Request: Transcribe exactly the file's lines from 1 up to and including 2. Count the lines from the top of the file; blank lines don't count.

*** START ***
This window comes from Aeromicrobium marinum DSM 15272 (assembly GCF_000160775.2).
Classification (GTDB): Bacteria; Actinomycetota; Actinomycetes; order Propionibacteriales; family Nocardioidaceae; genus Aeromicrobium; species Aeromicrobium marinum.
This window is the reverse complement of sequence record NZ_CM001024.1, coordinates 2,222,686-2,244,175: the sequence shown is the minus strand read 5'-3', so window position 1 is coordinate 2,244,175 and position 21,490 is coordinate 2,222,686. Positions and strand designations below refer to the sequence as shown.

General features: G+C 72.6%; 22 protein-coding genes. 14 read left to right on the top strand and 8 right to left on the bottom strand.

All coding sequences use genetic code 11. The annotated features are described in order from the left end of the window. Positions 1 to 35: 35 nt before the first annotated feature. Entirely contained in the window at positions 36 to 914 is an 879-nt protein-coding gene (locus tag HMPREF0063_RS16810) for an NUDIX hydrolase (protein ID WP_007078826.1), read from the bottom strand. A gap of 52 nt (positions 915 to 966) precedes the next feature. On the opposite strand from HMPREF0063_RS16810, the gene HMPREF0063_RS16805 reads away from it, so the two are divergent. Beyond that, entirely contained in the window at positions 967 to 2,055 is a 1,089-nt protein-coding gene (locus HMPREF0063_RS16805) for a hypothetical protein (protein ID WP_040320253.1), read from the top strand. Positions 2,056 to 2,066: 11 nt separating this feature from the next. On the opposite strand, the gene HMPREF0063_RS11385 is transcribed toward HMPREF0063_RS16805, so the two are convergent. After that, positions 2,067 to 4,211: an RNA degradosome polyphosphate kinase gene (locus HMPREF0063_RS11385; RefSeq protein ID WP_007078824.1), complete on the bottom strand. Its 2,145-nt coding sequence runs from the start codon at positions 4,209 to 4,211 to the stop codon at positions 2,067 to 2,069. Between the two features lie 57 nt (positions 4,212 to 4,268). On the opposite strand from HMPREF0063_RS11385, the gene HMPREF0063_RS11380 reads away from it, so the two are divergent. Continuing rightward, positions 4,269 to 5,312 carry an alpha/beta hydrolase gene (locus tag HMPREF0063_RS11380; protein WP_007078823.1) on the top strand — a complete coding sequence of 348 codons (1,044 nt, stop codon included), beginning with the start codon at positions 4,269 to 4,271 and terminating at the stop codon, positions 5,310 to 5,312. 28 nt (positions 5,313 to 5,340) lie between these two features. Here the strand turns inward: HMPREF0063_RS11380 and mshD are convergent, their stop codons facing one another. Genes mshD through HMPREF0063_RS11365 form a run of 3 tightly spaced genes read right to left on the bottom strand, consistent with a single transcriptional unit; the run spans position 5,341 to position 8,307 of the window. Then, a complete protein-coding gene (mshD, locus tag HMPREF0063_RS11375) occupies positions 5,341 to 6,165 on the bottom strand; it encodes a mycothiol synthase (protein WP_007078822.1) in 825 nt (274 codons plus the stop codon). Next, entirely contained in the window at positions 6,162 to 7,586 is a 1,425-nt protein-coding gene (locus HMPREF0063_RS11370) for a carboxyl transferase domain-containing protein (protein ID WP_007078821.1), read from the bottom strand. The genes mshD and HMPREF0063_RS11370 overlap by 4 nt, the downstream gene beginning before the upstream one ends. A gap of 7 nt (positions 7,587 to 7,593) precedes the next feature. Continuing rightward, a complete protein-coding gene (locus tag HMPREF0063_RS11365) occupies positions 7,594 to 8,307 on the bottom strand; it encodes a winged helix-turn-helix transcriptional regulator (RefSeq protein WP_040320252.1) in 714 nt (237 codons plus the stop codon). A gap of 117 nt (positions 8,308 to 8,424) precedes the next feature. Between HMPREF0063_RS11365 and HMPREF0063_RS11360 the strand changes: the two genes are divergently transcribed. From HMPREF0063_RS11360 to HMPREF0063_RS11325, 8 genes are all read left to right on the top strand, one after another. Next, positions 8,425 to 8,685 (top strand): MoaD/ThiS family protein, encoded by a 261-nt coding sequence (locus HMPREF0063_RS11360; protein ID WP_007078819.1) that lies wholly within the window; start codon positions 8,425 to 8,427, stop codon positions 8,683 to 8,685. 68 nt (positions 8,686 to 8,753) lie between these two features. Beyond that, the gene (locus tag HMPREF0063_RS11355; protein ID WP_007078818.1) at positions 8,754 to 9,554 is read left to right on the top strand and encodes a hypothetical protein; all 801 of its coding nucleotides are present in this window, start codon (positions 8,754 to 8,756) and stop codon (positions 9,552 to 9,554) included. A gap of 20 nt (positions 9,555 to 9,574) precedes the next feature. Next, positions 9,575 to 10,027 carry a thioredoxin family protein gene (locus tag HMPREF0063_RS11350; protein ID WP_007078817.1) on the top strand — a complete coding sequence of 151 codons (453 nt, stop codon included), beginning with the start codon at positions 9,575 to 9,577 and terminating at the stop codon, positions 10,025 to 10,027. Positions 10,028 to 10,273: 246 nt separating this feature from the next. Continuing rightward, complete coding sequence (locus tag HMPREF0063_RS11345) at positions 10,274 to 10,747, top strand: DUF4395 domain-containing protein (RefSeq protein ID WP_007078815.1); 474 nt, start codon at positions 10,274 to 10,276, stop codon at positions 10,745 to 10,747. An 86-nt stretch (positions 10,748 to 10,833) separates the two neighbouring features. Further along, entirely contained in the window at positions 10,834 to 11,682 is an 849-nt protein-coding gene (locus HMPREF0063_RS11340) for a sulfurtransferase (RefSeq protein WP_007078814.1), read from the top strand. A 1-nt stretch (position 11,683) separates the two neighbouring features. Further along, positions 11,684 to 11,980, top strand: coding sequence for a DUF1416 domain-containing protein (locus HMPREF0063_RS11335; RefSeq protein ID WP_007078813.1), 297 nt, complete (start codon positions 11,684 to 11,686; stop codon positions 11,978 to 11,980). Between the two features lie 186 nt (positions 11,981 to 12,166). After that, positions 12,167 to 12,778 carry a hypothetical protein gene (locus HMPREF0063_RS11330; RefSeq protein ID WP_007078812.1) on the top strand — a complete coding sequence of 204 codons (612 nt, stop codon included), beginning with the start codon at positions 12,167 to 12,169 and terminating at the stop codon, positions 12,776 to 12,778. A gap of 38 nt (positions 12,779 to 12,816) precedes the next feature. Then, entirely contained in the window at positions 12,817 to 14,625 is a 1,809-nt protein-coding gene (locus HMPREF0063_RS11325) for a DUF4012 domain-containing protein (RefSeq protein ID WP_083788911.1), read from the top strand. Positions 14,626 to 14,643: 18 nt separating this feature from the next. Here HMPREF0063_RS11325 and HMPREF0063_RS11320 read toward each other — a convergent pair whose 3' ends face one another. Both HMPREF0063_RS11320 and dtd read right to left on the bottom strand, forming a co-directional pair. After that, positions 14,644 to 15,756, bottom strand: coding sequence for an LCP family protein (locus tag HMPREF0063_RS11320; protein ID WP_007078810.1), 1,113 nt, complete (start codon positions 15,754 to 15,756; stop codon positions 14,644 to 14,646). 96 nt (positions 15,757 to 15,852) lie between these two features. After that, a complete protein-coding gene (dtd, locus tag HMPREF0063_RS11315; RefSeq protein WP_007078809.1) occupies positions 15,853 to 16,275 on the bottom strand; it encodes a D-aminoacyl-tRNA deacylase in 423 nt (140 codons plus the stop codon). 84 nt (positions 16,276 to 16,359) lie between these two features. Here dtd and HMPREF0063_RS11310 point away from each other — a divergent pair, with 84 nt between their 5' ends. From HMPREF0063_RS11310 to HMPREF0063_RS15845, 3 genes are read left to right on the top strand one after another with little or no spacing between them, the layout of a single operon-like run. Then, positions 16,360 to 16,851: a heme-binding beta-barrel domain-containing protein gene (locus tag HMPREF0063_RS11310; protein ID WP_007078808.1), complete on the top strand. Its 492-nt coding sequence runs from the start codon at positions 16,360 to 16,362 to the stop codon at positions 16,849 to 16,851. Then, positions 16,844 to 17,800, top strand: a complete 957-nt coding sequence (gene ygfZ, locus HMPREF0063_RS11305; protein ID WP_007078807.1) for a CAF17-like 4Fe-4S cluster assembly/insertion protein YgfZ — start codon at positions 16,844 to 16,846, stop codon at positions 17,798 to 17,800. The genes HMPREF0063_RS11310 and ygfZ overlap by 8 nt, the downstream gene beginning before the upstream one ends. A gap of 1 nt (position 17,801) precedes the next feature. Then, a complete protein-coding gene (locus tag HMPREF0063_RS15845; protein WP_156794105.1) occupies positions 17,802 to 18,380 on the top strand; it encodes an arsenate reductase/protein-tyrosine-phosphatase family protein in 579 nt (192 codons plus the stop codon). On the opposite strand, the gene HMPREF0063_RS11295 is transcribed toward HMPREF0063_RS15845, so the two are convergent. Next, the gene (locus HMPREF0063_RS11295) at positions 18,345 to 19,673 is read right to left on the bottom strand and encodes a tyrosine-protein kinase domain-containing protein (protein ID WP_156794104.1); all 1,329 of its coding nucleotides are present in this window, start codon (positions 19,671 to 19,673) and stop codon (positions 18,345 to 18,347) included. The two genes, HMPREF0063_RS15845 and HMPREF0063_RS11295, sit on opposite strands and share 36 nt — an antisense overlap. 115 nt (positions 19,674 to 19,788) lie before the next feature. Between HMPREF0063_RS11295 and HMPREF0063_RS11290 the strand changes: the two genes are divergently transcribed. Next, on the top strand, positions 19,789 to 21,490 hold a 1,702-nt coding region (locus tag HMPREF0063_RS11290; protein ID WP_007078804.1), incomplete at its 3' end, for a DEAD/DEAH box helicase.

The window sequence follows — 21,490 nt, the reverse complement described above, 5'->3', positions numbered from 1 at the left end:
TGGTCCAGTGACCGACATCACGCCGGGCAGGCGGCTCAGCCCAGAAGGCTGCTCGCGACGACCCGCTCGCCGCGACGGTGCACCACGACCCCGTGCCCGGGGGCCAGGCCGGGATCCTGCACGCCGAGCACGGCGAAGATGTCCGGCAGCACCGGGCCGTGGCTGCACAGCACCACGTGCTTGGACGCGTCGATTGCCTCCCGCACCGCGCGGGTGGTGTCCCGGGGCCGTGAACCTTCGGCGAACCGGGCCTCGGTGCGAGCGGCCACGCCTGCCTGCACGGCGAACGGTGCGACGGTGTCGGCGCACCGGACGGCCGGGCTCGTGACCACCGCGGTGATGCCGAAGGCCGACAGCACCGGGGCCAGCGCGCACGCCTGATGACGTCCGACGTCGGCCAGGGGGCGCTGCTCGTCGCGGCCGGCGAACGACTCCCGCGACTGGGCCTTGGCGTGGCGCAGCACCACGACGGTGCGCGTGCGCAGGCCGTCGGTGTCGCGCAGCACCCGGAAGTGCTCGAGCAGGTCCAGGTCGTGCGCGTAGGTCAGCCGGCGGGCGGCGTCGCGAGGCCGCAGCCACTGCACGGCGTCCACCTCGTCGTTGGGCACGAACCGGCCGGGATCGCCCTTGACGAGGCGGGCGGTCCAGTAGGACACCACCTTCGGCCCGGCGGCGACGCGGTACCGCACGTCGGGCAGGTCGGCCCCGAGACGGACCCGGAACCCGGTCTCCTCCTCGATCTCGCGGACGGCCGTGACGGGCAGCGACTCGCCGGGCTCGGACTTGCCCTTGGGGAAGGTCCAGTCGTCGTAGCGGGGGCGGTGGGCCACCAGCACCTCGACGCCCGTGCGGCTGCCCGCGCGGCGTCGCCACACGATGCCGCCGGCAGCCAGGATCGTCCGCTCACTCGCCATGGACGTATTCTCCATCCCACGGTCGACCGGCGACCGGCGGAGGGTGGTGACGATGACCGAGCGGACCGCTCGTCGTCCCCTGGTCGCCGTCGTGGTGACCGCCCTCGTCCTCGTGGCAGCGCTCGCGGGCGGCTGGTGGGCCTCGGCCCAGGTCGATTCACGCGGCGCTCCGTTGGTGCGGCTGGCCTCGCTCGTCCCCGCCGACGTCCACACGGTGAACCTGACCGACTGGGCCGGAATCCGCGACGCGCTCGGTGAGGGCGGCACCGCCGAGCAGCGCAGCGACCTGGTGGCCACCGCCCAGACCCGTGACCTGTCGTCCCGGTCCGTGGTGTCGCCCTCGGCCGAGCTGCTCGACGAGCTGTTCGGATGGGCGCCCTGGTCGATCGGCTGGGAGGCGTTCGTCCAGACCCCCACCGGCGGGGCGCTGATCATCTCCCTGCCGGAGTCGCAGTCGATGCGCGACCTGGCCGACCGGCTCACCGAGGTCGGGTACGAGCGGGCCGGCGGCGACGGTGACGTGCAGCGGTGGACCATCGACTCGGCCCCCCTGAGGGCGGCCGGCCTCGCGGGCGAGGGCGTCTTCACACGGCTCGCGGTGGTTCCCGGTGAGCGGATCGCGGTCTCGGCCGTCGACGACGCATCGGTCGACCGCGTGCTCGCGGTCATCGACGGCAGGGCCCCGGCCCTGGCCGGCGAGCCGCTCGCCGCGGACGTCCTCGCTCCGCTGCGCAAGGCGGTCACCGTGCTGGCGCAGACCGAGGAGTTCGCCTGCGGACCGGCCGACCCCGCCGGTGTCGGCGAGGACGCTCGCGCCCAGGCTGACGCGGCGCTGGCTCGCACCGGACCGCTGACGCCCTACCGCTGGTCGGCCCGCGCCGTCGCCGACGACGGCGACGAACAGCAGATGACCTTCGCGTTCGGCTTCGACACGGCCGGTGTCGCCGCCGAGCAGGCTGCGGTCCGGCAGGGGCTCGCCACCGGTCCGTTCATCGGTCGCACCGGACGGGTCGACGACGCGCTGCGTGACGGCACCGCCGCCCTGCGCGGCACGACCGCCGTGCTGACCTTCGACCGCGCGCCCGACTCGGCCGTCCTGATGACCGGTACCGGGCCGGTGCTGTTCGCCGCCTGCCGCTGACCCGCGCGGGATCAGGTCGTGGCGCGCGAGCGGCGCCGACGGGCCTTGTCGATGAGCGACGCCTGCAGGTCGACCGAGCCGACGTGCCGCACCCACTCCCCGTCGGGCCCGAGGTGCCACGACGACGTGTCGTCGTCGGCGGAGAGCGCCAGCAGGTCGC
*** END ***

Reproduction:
This window comes from Aeromicrobium marinum DSM 15272 (assembly GCF_000160775.2).
Classification (GTDB): Bacteria; Actinomycetota; Actinomycetes; order Propionibacteriales; family Nocardioidaceae; genus Aeromicrobium; species Aeromicrobium marinum.